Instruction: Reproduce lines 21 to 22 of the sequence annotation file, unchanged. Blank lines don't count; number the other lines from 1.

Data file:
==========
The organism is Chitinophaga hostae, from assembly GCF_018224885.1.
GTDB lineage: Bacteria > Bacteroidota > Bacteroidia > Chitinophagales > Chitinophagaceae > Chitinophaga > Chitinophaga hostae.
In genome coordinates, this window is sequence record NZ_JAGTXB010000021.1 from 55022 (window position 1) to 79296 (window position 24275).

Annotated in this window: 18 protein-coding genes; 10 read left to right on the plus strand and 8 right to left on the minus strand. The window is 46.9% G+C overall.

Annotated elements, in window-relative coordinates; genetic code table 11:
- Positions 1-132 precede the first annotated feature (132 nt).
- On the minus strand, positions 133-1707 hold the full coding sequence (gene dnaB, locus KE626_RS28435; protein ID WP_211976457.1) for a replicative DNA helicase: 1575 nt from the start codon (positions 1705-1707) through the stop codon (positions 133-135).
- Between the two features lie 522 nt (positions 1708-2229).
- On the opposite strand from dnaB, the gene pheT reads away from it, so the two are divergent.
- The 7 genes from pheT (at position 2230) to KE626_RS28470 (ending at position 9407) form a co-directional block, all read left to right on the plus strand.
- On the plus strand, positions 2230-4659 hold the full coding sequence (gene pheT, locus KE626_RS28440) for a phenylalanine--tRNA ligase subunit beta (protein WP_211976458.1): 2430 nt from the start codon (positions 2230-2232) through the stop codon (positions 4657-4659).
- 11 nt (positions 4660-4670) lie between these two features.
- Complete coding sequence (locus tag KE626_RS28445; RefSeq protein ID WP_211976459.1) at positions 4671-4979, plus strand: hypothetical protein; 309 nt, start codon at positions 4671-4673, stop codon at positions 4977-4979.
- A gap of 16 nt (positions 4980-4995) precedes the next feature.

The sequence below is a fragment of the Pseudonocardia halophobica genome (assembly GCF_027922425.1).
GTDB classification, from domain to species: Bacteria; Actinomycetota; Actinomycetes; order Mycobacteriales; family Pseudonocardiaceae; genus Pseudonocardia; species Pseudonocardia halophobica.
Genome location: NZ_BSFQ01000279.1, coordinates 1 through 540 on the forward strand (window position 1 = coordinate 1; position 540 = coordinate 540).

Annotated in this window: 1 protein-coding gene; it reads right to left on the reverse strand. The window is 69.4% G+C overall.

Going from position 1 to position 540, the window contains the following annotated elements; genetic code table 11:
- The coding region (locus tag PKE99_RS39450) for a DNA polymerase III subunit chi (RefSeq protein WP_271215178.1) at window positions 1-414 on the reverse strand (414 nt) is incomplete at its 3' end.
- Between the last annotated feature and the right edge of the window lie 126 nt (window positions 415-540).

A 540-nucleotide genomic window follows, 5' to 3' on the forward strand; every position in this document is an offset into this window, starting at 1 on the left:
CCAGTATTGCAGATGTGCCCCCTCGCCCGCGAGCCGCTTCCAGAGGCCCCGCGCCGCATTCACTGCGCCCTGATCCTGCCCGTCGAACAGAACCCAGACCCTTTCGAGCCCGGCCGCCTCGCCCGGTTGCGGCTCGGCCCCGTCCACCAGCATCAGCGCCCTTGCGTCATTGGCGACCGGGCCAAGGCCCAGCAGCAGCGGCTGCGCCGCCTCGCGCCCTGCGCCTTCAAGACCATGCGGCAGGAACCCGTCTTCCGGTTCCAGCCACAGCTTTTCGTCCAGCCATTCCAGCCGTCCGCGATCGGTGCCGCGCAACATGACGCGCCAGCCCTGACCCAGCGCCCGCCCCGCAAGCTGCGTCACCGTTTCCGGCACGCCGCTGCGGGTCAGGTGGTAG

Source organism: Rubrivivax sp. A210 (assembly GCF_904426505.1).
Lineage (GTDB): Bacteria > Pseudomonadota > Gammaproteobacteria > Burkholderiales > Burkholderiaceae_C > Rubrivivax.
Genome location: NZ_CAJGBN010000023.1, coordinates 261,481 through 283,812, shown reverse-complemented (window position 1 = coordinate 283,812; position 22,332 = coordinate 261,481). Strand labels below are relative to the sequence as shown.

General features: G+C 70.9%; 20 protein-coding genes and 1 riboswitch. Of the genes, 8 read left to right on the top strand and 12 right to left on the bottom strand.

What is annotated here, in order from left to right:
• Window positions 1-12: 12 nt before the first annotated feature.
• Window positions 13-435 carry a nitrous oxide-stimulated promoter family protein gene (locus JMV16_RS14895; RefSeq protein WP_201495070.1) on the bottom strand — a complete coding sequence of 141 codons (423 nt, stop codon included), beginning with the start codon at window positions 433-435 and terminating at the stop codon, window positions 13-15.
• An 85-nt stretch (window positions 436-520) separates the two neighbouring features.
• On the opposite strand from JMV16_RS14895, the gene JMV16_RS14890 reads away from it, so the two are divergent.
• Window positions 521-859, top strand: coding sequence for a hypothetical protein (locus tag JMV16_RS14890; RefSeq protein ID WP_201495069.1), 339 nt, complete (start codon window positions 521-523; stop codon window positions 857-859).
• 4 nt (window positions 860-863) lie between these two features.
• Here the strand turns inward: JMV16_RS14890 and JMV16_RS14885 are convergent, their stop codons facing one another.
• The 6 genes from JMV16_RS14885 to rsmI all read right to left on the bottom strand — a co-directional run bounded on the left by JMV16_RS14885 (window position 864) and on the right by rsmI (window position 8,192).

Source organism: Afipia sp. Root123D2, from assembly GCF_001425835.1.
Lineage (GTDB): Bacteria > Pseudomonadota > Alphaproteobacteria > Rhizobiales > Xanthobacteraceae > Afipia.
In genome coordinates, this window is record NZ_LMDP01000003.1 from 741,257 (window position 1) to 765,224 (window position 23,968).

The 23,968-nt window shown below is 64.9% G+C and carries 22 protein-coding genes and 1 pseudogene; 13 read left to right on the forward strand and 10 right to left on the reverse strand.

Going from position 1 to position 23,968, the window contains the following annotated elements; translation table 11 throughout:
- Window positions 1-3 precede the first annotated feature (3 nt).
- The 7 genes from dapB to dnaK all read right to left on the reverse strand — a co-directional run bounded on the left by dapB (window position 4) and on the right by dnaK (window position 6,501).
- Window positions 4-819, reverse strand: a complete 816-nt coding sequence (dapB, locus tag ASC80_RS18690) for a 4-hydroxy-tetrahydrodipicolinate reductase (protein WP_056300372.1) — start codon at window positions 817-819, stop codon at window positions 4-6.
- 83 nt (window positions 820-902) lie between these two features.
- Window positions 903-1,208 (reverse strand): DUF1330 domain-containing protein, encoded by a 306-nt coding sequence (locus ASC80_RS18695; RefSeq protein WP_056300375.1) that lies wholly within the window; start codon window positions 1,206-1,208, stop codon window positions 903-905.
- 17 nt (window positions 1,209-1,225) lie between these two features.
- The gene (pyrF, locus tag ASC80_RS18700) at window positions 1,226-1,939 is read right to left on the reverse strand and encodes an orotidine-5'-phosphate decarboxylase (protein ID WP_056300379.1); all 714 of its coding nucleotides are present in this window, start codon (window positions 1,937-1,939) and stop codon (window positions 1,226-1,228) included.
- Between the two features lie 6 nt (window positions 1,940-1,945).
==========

- Between the last annotated feature and the right edge of the window lie 126 nt (window positions 415-540).

A 540-nucleotide genomic window follows, 5' to 3' on the forward strand; every position in this document is an offset into this window, starting at 1 on the left: